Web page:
When Kealii Reichel came to Portland Oregon where my Mom lives, we bought tickets and attended what proved to be a therapeutic concert by this charismatic performer. Already fans, we were not ready for what I have learned happens at the end of many Hawaiian shows.
The audience rises and holds hands and sings a song that is a kind of a Hawaiian anthem. It doesn't matter if you don't know the Hawaiian words, because no one could fail to grasp the message of Aloha.
TIEING IT TOGETHER:
So what does all this have to do with vacation rentals, or lodging or hospitality? Only this: hospitality is a rewarding and enjoyable activity.
We retain our right to have visitors and guests in our homes because sharing what we have with others is a pleasure and a joy. It's not always easy of course.
But if so many people in Hawaii rely on tourism to support their beautiful land and can do such a wonderful job, then there is room for the rest of us to participate also.
Let's hope we can do as good a job as most in Hawaii do.
Mele Kalikimaka & Haouli Makahiki Hou.
(Merry Christmas & Happy New Year)
As always I seek your input. Please share your tips, techniques, compliments, and complaints on this or any other subject by writing me at Office@VRIA.org.
HOME OF THE WEEK:
There are wonderful vacation homes everywhere. Lake Tenkiller is the clear water paradise of eastern Oklahoma. And Dale Wemhaner's Five Oak's Manor is a stately and beautiful home. Take a look at www.TenkillerSolutions.com. (If you want your place considered for Home of the Week please drop me an email.)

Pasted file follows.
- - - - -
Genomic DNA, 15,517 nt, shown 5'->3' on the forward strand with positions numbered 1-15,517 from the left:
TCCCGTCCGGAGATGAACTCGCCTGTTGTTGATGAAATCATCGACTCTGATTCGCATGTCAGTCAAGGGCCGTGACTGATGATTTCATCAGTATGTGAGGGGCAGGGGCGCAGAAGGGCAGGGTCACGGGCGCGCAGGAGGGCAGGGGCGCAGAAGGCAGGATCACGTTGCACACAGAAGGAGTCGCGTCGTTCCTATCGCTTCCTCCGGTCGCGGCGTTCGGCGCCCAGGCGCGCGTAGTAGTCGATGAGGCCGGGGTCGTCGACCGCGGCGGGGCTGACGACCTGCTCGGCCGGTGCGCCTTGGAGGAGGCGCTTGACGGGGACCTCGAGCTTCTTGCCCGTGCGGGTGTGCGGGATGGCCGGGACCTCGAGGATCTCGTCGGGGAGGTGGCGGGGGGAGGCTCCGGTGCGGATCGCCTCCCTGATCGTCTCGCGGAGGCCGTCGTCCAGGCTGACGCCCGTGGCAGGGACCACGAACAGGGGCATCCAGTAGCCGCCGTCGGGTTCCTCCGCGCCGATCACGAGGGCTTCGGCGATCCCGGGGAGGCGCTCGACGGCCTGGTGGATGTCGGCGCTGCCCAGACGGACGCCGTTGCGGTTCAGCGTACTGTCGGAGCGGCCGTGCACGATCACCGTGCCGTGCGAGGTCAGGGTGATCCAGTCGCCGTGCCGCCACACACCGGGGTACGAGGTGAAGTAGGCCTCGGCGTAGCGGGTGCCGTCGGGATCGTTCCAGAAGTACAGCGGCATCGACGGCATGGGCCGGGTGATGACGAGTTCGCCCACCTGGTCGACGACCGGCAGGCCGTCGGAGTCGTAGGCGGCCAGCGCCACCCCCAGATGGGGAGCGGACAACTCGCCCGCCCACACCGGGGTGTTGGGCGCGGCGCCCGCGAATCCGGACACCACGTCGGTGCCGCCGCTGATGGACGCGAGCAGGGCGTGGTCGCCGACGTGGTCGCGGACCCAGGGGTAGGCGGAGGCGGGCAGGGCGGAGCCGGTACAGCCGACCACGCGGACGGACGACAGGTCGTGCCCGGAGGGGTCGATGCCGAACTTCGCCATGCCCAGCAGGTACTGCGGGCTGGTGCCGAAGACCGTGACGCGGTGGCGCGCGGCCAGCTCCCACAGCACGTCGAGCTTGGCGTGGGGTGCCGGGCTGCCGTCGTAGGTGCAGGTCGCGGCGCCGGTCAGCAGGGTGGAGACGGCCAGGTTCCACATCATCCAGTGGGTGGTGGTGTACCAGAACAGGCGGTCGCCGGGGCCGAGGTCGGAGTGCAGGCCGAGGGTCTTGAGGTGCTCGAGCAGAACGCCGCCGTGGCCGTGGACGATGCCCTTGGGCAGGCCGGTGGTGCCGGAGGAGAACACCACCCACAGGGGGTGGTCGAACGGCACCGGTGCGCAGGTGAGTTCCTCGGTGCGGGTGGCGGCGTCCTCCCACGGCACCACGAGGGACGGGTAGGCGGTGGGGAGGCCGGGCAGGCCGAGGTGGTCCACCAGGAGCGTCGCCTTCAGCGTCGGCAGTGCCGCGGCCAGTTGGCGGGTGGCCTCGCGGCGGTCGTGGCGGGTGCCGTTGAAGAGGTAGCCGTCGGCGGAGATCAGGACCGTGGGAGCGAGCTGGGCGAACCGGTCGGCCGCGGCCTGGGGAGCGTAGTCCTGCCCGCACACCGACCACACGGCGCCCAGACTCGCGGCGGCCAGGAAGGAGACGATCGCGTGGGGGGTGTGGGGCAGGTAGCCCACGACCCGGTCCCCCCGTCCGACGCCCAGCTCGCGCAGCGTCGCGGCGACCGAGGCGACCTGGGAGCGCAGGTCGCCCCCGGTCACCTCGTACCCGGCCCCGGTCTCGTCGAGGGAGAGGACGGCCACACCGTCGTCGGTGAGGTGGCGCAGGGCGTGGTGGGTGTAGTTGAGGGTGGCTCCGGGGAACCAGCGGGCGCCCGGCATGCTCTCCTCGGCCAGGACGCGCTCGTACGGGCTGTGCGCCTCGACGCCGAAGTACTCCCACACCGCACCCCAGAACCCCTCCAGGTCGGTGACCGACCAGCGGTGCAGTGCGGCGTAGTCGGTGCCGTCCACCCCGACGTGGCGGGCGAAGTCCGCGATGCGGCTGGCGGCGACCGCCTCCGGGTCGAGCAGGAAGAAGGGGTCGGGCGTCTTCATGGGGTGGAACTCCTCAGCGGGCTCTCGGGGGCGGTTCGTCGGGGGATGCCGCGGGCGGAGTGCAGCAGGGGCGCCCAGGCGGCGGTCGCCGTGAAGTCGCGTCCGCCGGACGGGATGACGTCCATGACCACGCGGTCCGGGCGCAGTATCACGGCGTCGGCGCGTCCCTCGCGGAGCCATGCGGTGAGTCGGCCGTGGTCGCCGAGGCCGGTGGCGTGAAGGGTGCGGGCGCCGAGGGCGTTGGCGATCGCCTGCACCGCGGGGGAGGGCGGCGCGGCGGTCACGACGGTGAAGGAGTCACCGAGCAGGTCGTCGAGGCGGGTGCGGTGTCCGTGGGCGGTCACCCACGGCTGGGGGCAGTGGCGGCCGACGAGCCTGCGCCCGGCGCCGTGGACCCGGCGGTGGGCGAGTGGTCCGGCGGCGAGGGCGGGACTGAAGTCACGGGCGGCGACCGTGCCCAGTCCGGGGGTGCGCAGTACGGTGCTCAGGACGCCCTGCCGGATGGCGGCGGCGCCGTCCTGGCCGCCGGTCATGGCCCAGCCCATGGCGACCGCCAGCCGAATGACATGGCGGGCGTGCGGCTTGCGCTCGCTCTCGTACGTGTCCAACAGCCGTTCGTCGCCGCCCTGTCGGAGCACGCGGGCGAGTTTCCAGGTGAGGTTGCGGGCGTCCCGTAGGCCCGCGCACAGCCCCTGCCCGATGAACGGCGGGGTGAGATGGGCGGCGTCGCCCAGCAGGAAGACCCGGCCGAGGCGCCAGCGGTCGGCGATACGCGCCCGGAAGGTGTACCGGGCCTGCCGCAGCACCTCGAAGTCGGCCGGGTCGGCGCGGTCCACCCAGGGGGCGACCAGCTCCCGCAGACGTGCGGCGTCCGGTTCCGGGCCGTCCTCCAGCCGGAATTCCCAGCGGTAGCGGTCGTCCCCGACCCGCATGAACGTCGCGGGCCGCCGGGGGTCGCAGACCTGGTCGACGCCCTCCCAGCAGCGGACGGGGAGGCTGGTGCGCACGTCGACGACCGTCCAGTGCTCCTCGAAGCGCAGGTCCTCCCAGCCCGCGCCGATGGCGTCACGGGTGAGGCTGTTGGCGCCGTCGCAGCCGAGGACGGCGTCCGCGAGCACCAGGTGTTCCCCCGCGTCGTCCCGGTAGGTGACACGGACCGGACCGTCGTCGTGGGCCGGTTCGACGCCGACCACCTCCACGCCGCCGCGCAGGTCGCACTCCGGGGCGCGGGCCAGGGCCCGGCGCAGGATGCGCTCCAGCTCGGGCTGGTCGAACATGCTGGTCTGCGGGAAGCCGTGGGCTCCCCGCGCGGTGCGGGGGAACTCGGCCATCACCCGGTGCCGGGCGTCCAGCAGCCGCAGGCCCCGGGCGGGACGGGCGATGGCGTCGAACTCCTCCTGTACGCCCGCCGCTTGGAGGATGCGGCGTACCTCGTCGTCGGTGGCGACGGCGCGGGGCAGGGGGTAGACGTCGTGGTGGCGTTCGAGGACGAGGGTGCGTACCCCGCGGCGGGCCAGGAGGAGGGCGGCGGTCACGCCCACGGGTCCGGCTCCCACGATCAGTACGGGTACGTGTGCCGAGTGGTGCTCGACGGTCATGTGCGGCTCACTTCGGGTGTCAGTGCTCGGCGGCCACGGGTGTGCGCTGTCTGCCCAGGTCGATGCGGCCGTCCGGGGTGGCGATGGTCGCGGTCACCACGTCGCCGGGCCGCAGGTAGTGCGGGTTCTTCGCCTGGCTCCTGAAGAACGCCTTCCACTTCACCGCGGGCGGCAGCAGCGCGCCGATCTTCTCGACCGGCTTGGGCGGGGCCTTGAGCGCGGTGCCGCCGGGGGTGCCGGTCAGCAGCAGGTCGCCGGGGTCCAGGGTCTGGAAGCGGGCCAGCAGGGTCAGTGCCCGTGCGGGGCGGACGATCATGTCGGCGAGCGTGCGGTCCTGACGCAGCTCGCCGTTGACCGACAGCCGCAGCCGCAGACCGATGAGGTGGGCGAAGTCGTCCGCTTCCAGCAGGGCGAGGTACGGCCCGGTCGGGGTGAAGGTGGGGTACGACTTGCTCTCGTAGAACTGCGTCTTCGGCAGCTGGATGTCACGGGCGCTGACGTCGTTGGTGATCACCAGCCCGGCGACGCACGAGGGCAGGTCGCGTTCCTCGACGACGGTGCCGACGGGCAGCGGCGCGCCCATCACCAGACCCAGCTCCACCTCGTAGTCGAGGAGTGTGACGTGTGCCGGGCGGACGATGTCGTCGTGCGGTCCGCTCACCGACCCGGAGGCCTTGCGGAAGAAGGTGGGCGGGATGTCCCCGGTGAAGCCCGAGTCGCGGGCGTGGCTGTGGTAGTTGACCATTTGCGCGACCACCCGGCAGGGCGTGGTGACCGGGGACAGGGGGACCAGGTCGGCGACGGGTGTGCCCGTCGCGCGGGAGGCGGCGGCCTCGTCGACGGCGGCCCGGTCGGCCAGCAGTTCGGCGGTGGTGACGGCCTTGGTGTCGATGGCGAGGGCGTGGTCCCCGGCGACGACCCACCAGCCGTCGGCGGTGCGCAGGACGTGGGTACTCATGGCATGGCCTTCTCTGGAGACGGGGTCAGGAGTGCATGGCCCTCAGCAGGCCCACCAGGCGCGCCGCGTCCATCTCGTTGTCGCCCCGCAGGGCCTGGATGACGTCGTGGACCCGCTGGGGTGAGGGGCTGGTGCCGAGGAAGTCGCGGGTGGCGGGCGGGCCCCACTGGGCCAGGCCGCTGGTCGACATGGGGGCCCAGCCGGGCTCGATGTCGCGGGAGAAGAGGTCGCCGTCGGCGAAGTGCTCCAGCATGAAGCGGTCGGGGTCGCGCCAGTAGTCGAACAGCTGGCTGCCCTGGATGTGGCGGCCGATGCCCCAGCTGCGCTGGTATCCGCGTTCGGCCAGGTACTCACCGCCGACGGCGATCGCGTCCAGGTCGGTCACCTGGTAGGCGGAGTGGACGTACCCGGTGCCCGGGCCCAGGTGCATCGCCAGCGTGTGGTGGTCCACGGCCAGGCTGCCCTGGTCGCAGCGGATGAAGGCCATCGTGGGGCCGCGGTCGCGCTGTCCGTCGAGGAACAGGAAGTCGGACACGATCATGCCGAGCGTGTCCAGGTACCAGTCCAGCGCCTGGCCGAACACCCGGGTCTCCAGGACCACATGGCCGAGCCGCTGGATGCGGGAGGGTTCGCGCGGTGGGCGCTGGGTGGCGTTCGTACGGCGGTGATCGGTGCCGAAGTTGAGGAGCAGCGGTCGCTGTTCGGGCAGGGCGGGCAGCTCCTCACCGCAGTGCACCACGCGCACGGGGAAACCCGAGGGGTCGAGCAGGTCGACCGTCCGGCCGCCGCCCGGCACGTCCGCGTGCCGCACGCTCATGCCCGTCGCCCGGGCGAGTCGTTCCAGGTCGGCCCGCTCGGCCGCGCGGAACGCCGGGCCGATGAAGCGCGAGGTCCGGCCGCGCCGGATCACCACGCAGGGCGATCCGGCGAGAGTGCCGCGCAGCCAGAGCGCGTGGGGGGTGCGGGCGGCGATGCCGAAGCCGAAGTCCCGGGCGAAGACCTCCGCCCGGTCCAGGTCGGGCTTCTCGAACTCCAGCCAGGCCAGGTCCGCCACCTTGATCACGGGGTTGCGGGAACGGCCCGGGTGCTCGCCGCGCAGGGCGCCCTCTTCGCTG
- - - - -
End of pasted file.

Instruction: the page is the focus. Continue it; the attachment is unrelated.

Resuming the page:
Thanks for the great newsletters. I have learned a lot just by reading them and we have been in business since 1994. - David, Bryson City NC
Well you've been at it longer than I have. So its my job to gather info from all owners and help share it with others. - Wm. May
Please see these websites for fun:
- www.mele.com/Farewell/tribute.htm (Bruddah Iz)
- www.IRH.com (Internet Radio Hawaii, Hawaiian Music 24 hours a day)
Author: William May, MayPartners Advertising
Blog #: 0039 – 12/22/03
By William May
Published: 12/15/03 Topics: Comments: -
Mele Kalikimaka Haouli Makahiki Hou (Merry Christmas Happy New Year from Hawaii). There are many wonderful reasons for owning a vacation home. But my favorite is the way ownership allows people to make another place home. And I don't mean just a nice place to eat and sleep. Instead, if you are Read more